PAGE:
Those who have read most of our posts understand the blog's position on the state marijuana laws. The medical use laws in Maryland do little to protect those who have an actual need for the drug because the users are not protected from being arrested or cited. On top of this, the statutory affirmative defense is always at the mercy of the presiding judge's discretion, and there are simply too few judges that actually understand the medical benefits of marijuana. Call it ignorance or a generational gap, but whatever the reason the affirmative defense is rarely granted and offers little practical protection.
Decriminalization for simple possession would be a step in the right direction, but would only be a temporary fix that would fail to establish a firm stance on the drug's place in society. Complete legalization for personal use, along with a structure for taxing and regulating the sale and use of marijuana would raise revenue for the state. At the same time, legalization would ease the burden on law enforcement and the judicial system. But it appears that legalization in Maryland is a long shot, and the latest House proposed bill is unlikely to make it out of committee. The state senate has yet to even propose a legalization bill. So what is the holdup? Why won't any of these bills come across the governor's desk, and if they do, why won't he sign them? The balance of this post will outline the main arguments that seem to be standing in the way of progressive pot legislation.
The federal government has not legalized or decriminalized marijuana for personal use or medical use, and there are no signs of these changes being in the works. Colorado and Washington were in the same position, but Maryland is in an entirely different boat. Annapolis is 30 miles from Washington D.C., and our governor has national political aspirations. As long as the Justice Department is against legalization, so too will our state. But this is far from a logical, reasoned argument. Many state politicians will throw it out there as justification for their position, but it does not speak to the merits of an anti legalization stance.
Arguments on the merits for pot to remain illegal include the age-old argument that it is a gateway drug that eventually leads to experimentation with harder drugs such as cocaine and heroin. This point of view has never been tested in any scientific arena, and to the contrary, regular marijuana users often do not even use alcohol daily, much less stronger drugs. Others argue that the more people die from legal drugs such as alcohol, tobacco, and prescription drugs than all other illegal drugs combined. Therefore, there is no need to legalize another potentially dangerous drug. This argument is baseless and nonsensical. Alcohol and tobacco undisputedly cause various deadly diseases from cancer and heart disease to liver failure, while pot has never been proven to directly cause any deadly disease. Others argue that legalization would result in a greater number of impaired drivers, and Maryland does not currently have an accurate test for THC blood levels. This point of view does have merit, but a legalization law would eventually be accompanied by an established THC limit, and procedures for testing THC levels. The marijuana debate in Annapolis will continue for another few weeks, but we are likely to have these same discussions this time next year. As of now it does not look like any proposed laws will even cross the governor's desk.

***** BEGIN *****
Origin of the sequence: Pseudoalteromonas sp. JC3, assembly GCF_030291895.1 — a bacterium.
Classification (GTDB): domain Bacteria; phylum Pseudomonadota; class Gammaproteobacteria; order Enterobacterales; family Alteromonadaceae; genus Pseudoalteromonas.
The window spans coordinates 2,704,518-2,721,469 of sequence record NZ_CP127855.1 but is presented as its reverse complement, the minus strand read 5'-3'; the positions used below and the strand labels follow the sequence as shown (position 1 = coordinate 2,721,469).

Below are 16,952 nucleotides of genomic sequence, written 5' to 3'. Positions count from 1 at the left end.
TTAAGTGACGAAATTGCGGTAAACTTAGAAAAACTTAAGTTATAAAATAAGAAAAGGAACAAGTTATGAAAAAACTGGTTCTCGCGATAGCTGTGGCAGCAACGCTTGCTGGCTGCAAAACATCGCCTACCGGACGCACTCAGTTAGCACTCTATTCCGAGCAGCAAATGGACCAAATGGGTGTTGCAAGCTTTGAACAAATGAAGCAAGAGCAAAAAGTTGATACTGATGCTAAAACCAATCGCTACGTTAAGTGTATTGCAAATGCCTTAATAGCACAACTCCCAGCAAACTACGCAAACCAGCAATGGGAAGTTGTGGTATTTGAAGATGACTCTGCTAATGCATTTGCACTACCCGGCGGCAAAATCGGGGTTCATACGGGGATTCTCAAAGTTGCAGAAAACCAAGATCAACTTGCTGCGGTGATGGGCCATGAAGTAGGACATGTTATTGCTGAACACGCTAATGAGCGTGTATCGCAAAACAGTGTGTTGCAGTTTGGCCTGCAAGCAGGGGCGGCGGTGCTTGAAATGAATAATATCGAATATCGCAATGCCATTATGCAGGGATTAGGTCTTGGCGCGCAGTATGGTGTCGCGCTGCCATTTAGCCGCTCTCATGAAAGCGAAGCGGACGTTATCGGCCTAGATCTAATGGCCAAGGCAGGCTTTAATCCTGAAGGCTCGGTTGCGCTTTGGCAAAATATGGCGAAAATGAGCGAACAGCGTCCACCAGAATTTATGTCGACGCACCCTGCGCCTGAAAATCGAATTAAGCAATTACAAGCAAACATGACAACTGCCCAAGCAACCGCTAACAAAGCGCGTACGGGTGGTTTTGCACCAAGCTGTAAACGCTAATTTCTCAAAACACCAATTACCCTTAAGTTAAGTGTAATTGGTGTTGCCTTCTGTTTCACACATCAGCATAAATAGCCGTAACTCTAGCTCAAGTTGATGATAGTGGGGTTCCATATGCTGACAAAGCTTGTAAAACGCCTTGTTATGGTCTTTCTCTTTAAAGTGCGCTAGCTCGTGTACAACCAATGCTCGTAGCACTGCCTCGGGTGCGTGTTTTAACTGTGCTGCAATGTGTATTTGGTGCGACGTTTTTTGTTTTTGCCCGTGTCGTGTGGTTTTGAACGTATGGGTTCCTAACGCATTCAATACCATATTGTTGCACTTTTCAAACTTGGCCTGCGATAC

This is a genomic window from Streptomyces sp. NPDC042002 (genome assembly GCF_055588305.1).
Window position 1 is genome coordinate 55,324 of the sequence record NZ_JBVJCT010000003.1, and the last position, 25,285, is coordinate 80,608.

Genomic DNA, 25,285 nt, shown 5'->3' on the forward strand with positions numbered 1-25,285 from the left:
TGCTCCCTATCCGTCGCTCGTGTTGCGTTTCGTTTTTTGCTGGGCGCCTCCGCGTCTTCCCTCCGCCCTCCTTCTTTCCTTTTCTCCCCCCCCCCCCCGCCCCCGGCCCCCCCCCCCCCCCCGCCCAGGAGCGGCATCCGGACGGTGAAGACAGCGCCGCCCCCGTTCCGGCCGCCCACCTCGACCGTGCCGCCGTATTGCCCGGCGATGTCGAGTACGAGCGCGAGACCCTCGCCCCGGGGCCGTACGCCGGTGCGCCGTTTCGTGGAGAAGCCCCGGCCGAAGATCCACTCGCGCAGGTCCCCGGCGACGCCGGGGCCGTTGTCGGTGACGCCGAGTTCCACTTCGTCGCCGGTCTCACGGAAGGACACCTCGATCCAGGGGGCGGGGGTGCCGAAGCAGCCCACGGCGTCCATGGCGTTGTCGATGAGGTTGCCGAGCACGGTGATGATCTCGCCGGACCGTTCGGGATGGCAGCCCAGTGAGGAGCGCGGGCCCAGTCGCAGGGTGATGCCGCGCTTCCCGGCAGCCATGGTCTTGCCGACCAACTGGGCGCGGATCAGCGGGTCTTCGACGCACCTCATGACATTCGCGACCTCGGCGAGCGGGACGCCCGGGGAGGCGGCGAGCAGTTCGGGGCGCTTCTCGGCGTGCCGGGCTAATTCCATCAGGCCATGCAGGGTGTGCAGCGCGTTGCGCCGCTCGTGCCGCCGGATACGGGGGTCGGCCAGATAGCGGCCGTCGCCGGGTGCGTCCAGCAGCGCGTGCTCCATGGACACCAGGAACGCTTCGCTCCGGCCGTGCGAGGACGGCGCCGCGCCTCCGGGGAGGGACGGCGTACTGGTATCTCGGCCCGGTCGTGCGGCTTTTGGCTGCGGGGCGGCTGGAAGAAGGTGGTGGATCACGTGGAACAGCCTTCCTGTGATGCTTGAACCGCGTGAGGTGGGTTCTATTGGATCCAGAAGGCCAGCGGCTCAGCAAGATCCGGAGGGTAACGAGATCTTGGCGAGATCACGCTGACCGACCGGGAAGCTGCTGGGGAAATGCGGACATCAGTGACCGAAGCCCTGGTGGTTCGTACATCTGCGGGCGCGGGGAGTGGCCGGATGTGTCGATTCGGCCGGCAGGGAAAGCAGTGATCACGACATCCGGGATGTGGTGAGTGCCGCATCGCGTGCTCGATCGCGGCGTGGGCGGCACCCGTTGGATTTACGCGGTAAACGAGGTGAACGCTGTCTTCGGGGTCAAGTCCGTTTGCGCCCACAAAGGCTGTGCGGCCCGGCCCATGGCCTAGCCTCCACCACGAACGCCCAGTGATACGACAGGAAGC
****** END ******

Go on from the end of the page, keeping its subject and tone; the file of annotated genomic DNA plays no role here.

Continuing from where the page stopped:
Benjamin Herbst is a criminal lawyer who specializes in drug crimes and DUI. Contact Mr. Herbst anytime for a free consultation about your Maryland state or federal case.